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Frequently asked questions:

What is this site?

This site predicts how the college football committee will rank will rank the top 25 teams in college football, which determine bowl matchups and the 4 teams that make the college football playoff.

How confident are you that this site's predictions will actually match/foretell what the playoff committee actually decides?

Very confident. Especially for the final poll of the year. The BCS computers typically got those spot on. Let's just say it is more in line than Howard Schnellenberger's coach's poll ballots.

Update: Nov 12, 2014: Wow, this got that TCU would be in the top 4 instead of Bama -- so far 2/2 in predicting the top 4 right every time!

Update: Dec 7, 2014: Excellent!! This got every single top 4 correct every single week. Called Ohio State in the final poll on Twitter on Dec 6: https://twitter.com/CiscoNeville/status/541451272038010881

Update: December 10, 2017: Well, after 3 years of spot on predictions, the model failed for 2017. The model did not call for Alabama over Ohio State, it did not even call for Ohio State... It called for a 3-loss Auburn to reach the final 4. For 2018 I am going to tweak the model to use something like margin of victory to hopefully converge on better mathematical rankings earlier in the season.

How are the predicted ratings calculated?

The predicted rankings for each team are computed with a computer based rating system to start with (a variant of the Colley Matrix method) and then adjusted with a ratings bias, calculated for each team as the difference between the computer rating and the committee rating. The result of the computer rankings will give each team a rating between approximately 0.0 and 1.0. The ratings bias for each team will be between approximately -0.1 to +0.1. Each team's rating bias is added to that team's computer rating and an effective playoff committee rating is calculated for each team. The teams are then ranked from highest to lowest based on their effective playoff committee ratings.

What is the ratings bias?

Each Tuesday after the committee releases rankings, those rankings are mapped to a rating vale. The mapping is done with the expectation that the result of the computer model rates teams on a normal distribution curve with a mean of 0.5. The 1st place team in the committee gets assigned a committee rating of 1.0 with the curve continuing to the 25th place team getting assigned a committee rating of 0.695. The computer model is run (independent of the committee rankings / ratings mapping) with the result of each team getting a calculated ratings value. The ratings bias then becomes the difference between the playoff committee mapped rating to the computer model rating.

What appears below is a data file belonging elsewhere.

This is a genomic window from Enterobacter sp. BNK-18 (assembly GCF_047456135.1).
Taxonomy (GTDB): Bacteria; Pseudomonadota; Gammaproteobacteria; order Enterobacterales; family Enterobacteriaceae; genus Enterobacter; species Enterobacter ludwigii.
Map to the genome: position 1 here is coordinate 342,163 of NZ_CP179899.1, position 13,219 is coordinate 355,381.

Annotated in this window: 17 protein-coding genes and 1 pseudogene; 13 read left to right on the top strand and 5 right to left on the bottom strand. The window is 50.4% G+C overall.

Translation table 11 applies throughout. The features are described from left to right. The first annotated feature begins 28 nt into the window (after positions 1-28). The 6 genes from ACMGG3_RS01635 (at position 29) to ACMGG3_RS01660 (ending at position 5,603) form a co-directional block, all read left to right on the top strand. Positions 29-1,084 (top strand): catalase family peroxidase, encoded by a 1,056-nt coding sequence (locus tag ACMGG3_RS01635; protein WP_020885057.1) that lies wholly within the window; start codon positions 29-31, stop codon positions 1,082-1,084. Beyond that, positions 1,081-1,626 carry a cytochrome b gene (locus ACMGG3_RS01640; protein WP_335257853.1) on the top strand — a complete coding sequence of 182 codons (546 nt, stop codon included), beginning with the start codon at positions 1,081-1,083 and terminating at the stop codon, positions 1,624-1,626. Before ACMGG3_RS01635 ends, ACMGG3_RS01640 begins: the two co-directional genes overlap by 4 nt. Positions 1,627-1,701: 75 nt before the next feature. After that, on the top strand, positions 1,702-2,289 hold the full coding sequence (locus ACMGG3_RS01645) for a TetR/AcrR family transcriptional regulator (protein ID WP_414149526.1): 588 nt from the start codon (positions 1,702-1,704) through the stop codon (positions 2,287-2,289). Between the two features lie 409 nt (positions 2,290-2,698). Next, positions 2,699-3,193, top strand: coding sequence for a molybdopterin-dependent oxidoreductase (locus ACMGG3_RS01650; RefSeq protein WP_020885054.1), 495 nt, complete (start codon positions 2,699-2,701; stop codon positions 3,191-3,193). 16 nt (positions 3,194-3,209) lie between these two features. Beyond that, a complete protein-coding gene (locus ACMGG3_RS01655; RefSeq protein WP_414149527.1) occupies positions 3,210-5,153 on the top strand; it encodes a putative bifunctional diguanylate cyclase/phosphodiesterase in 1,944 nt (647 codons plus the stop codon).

A positive rating bias indicates the committee places more value in a team than the computer would indicate and a negative rating bias indicates the committee places less value on a team than the computer indicates.

Each week the rating biases are computed for each team, and the average rating bias across all weeks is used for the next week's calculation. As long as the ratings biases do not materially change during the course of a season (for example, a single team has a high bias, but maintains that same bias week after week) then the method will very effectively predict the committee's actions.

Hey, this is the world of big data. If Google can predict what you are thinking before you think it, the method can predict the committee's output before the committee states it.

What is the underlying mathematical model for the calculated true ratings?

The calculated true ratings are based on a modified Colley Matrix method.

What do you mean by "modified" Colley Matrix

My one knock on the Colley Matrix method it is not in the math of the method, but in the way that games between FCS (1-AA) teams and FBS (1-A) teams are calculated. Since there is very little connection between FCS and FBS teams, mathematically there is a high variance on how an individual FCS team compares to an individual FBS team (where there is more connection and hence less variance between 2 FBS teams). The original Colley Matrix method to deal with this lack of connectedness was to simply ignore FBS vs FCS results. This had the net effect of giving a mathematical boost to teams who played FCS teams (whether they won or lost).
After Appalachian State beat a highly ranked Michigan in Ann Arbor in 2007, the Colley Matrix method was extended to "groups" of FCS teams. The net result is the FCS teams had a rating approximately equal to the worst FBS teams, and the matrix accounted for these games in a way that has a high accuracy to the human polls. The modification made by playoffPredictor.com is to account all FCS teams as a single team. That keeps the matrix much "purer" and the math much simpler than a calculated number of FCS groups. At the end of the season this single FCS team will have a record of something like 8 wins and 80 losses against all FBS opponents, giving the FCS schools a very low rating, significantly below the rating of even the worst FBS teams. To me, that's the right way to calculate it. You should be penalized heavily for scheduling an FCS team, and if you actually lose to an FCS team you should be severely penalized.

So, the true computer ratings given on this site are based on the Colley Matrix with all FCS teams grouped into a single team.
In addition, starting with the 2018 season the computer rankings are modified to include margin of victory. More details on that in this blog post.

What team should I cheer for?

Auburn. You should cheer for Auburn University. If you don't like that you can also cheer for the University of Oklahoma. If you can't live with either of those options, you should probably find a different website.